UNDER SECRETARY ZEYA: Thank you, Chargé Greene, for that introduction and for the opportunity to speak to such a vibrant gathering of Nigerians, representing so many walks of life, here today.  As I am sure you know, President Biden is committed to expanding and deepening our partnerships with African countries, institutions, and people, especially all of you representing the continent’s largest economy and democracy.

These partnerships are built on a long-standing commitment to promote democratic governance and increase respect for human rights.  We know, and YOU know, that countries where all individuals’ human rights are protected; where all people have equal access to justice, government services, and the ability to choose their leaders; where all people can participate in the economy, are ultimately more stable, more prosperous, more peaceful, and more successful.

Civil society plays an essential role in the development of any country, and I know the civil society community here in Nigeria has a robust impact on the lives of so many Nigerians.

Civil society organizations are vital to Nigeria’s democratic progress through your engagement and advocacy on constitutional and electoral processes, anti-corruption issues, labor rights, and other key policy reforms.  The United States, through USAID and other agencies at our embassy in Abuja, currently supports more than 150 civil society organizations to strengthen their ability to network, advocate for key policy reforms, collaborate with the government and the private sector, and safeguard the rights of women, youth, people with disabilities, workers, and members of other marginalized groups.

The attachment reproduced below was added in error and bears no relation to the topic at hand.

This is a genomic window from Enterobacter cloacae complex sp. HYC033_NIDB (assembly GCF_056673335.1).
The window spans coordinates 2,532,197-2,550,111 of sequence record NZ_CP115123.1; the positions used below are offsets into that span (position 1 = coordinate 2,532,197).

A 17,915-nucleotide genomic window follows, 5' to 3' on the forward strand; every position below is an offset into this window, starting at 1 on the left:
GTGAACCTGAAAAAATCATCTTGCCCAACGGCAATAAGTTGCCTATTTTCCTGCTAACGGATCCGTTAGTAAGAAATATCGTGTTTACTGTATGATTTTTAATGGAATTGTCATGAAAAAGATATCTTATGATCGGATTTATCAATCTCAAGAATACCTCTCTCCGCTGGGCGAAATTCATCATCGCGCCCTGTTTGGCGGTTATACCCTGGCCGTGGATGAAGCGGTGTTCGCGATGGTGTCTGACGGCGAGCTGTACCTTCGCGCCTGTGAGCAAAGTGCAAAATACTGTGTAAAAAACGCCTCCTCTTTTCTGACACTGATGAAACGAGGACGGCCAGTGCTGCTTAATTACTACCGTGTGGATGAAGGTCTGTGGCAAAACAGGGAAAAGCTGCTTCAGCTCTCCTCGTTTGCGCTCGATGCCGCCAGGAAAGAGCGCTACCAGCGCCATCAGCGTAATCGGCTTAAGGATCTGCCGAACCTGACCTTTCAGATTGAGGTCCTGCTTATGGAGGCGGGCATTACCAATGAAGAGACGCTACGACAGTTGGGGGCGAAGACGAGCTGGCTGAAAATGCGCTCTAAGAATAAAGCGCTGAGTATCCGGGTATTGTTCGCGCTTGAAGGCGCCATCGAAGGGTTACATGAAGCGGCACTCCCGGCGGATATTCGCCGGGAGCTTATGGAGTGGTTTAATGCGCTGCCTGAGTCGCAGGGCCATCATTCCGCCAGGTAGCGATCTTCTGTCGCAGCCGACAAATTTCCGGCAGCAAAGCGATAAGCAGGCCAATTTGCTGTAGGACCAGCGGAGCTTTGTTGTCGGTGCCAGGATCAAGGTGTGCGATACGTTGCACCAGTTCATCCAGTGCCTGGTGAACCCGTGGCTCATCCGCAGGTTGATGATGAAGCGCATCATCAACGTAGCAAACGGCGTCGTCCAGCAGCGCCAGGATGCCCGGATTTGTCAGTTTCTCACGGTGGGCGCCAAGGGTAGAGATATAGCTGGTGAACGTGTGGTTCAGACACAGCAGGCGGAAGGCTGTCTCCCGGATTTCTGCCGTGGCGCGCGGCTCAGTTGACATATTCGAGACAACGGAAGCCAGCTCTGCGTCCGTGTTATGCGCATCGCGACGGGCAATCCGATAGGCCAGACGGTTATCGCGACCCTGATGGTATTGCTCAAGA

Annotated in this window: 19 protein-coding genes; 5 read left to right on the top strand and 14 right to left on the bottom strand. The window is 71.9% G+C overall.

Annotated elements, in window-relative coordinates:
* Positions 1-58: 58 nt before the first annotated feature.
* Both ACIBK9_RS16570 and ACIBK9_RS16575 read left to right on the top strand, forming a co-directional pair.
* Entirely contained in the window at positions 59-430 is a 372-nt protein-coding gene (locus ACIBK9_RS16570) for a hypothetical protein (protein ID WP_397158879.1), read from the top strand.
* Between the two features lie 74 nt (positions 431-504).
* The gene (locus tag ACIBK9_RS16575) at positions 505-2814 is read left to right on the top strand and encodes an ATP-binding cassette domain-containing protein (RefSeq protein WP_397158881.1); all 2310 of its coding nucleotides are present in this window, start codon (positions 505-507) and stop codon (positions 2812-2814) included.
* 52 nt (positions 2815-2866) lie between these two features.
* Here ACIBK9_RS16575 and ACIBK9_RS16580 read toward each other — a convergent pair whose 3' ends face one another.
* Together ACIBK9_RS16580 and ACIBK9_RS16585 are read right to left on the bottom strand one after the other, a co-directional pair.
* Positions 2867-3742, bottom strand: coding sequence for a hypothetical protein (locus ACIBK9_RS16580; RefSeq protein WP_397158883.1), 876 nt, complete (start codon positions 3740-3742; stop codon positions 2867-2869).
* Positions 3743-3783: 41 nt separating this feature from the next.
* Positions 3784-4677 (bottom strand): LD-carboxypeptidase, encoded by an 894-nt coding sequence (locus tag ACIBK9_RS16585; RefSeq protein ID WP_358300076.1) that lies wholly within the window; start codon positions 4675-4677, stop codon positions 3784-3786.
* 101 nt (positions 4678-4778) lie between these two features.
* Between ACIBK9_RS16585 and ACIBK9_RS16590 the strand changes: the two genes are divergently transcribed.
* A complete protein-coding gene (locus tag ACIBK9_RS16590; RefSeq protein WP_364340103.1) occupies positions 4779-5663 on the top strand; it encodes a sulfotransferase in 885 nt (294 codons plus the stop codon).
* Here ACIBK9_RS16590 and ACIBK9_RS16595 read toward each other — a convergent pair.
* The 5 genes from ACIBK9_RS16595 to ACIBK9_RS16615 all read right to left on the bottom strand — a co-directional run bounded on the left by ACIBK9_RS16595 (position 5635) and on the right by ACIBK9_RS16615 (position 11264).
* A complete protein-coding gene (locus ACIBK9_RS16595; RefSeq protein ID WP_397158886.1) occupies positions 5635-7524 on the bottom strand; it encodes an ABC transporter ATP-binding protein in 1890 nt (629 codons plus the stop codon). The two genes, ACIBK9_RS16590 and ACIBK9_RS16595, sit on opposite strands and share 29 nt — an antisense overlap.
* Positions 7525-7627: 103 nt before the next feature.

While the groups here today represent the extraordinary depth and breadth of Nigerian civil society organizations here, each with different goals and objectives, it is clear to me that you are united in a mission to realize a more equitable, democratic, and secure Nigeria.  Your work to promote peace during last year’s elections, for example, was instrumental to helping Nigerians have the opportunity to make their voices heard through the democratic process.  And while last year’s elections showed us that there is still work to do, I am confident that the work of people in this room will be key to unlocking a more prosperous, just, and inclusive Nigeria.

I thank you for being here this evening and I look forward to discussing the important work you are doing to address the critical issues facing people in Nigeria today and help its democracy deliver.  Thank you.

U.S. Department of State

The Lessons of 1989: Freedom and Our Future